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Your Discovery of the Year

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Author Topic: Your Discovery of the Year  (Read 24763 times)
kyjo
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« Reply #45 on: January 10, 2013, 07:58:18 pm »

Sem Dresden (1881-1957)

He has intrigued me as well. Not much of his has been recorded, but his two cello sonatas can be found on the recently-released Dutch Cello Sonatas Vol. 5:



and his Suite Dansflitsen (Dance Flashes) for orchestra can be found on this now-OOP disc (which contains Orthel's inaptly named Sinfonia Piccola):



There are two different versions of Dansflitsen on YouTube:

(cond. by Willem van Otterloo):
(cond. by Rafael Kubelik):

Here's his Wikipedia article, which contains a worklist: http://en.wikipedia.org/wiki/Sem_dresden

 :)
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kyjo
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« Reply #46 on: January 10, 2013, 07:59:42 pm »

By the way, I hate Nazis.

You're not alone, Jim ;D ;D
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Caostotale
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« Reply #47 on: January 10, 2013, 09:21:30 pm »

I don't like Nazis either, but I like Badings' music and think his work deserves wider recognition. I similarly loathe pedophiles, but am not about to start second-guessing Szymanowski's great work as a composer. I'm also curious about the work of Lev Knipper, despite the idea that he may have murdered or tortured people during his time working as a Soviet secret police officer. The way I see it, people can quite often be total shit, but their musics are not inextricably married to the rest of their beings.
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« Reply #48 on: January 10, 2013, 10:56:17 pm »

It is perfectly true that Badings took over as Director of the Conservatory in the Hague when Dresden was dismissed and that he was accused of collaboration with the German authorities during the War. Whether this is a significantly different "crime" than many Russian composers can be accused of during the Soviet era I would not wish to argue.

The fact is that many listeners can dissociate these Russian composers from the works written extolling Stalin's rule. It would appear that Badings has effectively been 'rehabilitated' within the Netherlands and I would have thought, therefore, we can concentrate on his music.
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kyjo
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« Reply #49 on: January 11, 2013, 08:02:54 pm »

I remember having a flick through 'Mein Kampf',years ago........out of mere curiosity,I should point out!!! My goodness it was boring!!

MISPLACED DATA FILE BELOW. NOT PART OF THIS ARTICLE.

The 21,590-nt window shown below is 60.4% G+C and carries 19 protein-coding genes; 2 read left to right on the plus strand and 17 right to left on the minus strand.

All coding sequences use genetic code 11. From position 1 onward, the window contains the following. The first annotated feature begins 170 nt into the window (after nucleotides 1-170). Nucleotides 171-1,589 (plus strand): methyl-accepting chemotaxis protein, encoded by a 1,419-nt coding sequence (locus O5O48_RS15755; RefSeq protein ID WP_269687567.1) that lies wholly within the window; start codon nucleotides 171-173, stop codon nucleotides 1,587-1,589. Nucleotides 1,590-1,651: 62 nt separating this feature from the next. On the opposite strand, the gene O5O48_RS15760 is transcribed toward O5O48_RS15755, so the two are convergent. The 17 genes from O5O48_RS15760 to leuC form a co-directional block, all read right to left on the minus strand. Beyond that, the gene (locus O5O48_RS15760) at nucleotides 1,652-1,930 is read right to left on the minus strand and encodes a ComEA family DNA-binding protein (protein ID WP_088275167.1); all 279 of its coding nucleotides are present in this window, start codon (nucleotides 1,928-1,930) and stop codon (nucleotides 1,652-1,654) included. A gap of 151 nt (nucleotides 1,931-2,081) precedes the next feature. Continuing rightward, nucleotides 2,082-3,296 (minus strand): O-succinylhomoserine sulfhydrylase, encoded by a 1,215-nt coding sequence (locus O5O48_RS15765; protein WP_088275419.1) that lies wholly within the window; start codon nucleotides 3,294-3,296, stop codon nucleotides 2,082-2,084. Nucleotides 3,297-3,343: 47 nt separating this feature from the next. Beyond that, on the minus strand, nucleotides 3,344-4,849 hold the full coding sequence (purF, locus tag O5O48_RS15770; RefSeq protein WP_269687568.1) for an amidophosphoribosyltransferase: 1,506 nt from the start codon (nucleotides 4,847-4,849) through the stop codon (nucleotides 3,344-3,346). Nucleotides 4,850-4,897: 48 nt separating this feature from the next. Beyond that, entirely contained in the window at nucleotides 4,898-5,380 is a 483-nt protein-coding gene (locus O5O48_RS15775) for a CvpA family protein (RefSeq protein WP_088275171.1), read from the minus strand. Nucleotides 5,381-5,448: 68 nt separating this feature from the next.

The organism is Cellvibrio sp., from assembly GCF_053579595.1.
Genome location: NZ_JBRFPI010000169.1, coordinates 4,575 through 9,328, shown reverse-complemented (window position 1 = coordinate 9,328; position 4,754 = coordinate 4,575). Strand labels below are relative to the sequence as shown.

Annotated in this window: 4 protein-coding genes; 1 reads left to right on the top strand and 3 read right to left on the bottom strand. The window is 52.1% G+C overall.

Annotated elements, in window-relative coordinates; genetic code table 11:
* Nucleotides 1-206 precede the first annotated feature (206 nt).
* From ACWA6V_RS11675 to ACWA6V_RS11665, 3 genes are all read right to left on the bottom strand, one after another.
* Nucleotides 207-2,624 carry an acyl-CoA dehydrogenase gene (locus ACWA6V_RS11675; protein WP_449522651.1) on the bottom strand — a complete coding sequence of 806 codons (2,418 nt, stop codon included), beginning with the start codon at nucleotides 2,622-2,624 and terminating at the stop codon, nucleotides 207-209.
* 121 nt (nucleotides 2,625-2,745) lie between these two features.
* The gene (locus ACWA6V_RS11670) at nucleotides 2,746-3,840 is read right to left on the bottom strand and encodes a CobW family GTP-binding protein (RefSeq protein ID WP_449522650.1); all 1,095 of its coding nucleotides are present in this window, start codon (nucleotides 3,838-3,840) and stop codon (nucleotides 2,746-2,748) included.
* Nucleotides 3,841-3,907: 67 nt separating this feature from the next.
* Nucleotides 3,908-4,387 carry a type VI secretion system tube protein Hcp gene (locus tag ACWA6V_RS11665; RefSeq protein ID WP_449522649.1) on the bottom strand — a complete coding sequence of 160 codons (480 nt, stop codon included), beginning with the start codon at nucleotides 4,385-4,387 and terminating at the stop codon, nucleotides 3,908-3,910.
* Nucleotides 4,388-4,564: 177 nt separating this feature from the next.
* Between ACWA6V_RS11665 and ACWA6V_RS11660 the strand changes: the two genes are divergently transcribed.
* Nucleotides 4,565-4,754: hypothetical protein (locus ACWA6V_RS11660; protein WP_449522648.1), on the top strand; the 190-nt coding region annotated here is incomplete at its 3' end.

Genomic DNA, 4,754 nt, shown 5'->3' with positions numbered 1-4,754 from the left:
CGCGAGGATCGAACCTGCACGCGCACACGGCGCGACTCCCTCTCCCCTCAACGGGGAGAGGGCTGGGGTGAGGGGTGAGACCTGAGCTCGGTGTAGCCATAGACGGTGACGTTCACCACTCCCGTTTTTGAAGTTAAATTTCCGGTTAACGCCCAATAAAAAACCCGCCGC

I commend you for putting yourself through such torture, cilgwyn ;D

I think we'd best be getting back on topic.....maybe we should carry on this conversation by starting a thread on politics and music-a subject I don't like very much but is interesting to hear people's views on. I know I'm not the moderator, but...

Did I mention that I hate Nazis? ;D
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cilgwyn
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« Reply #50 on: January 11, 2013, 08:44:01 pm »

Agreed! I notice that while this thread is entitled 'Your Discovery of the Year' most of the discoveries appear to be of Dutch composers? Nothing wrong with that,of course!! Personally,my own 'discoveries' have been less adventurous in some ways. Revisiting aknowledged masterpieces (after years of Daniel Jones,Havergal Brian,etc!)  that I haven't listened to for a while....tut! tut! For example,the Zinman Beethoven cycle on the Arte Nova label. My parents (& grandparents) always seemed to stock those old Decca Ace of Clubs recordings & Karajan cycles! These were a bit of a revelation & nice and cheap too! Also,the Schumann symphonies,which I never seemed to have bothered with too much,for some reason,Szell conducting Brahms symphonies & Leppard's Brandenburg Concerto's seem like a discovery,albeit re-discovery,after some of the more recent recordings I have heard. Of course,they are outmoded these days,but this is the kind of Bach I was brought up on! Stately,serene,majestic,grand!
So maybe I'll pick the Zinman Beethoven cycle,minus the ninth. Whatever anyone may say about Karajan the soloists on the old 60s recording are superb & I need first class singing on a work like that. I notice the new Glossa cycle is praised up to the hilt in the new IRR Magazine,but it's only available as a box set & I'm not terribly keen,generally speaking,on live recordings!

So there you are. My unadventurous (re!)'discovery' of the year! The aknowledged masters!

NB: Tend to agree with you about my last post kyjo so I've removed it! Self moderation? Why not!! ;D
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Malito
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« Reply #51 on: January 13, 2013, 11:26:34 pm »

The opera from 1910 by Mexican composer Julian Carrillo entitled "Matilde: Mexico 1810" which I found in Mexico City in December.  Knowing of his later music and his microtonal works I was reluctant but figured if it was written in 1910 it would be a safe choice and I was right.  It is excellent.  Malito
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kyjo
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« Reply #52 on: January 14, 2013, 02:27:24 am »

Interesting! Carrillo has this fine website (in Spanish) dedicated to him, which includes some sound samples (click on "Obras Musicales" to find the sound samples): http://www.sonido13.com/index.html

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kyjo
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« Reply #53 on: January 14, 2013, 02:38:12 am »

So maybe I'll pick the Zinman Beethoven cycle,minus the ninth.

Yes, Zinman's fresh, energetic approach (which he achieves without using period instruments, thankfully ;D) works well in all of the symphonies but the ninth (perhaps besides the Scherzo). In this work, one often wishes for a more grandiose interpretation, such as Furtwangler's 1951 recording with the Bayreuth Festival Orchestra (one of my favorites).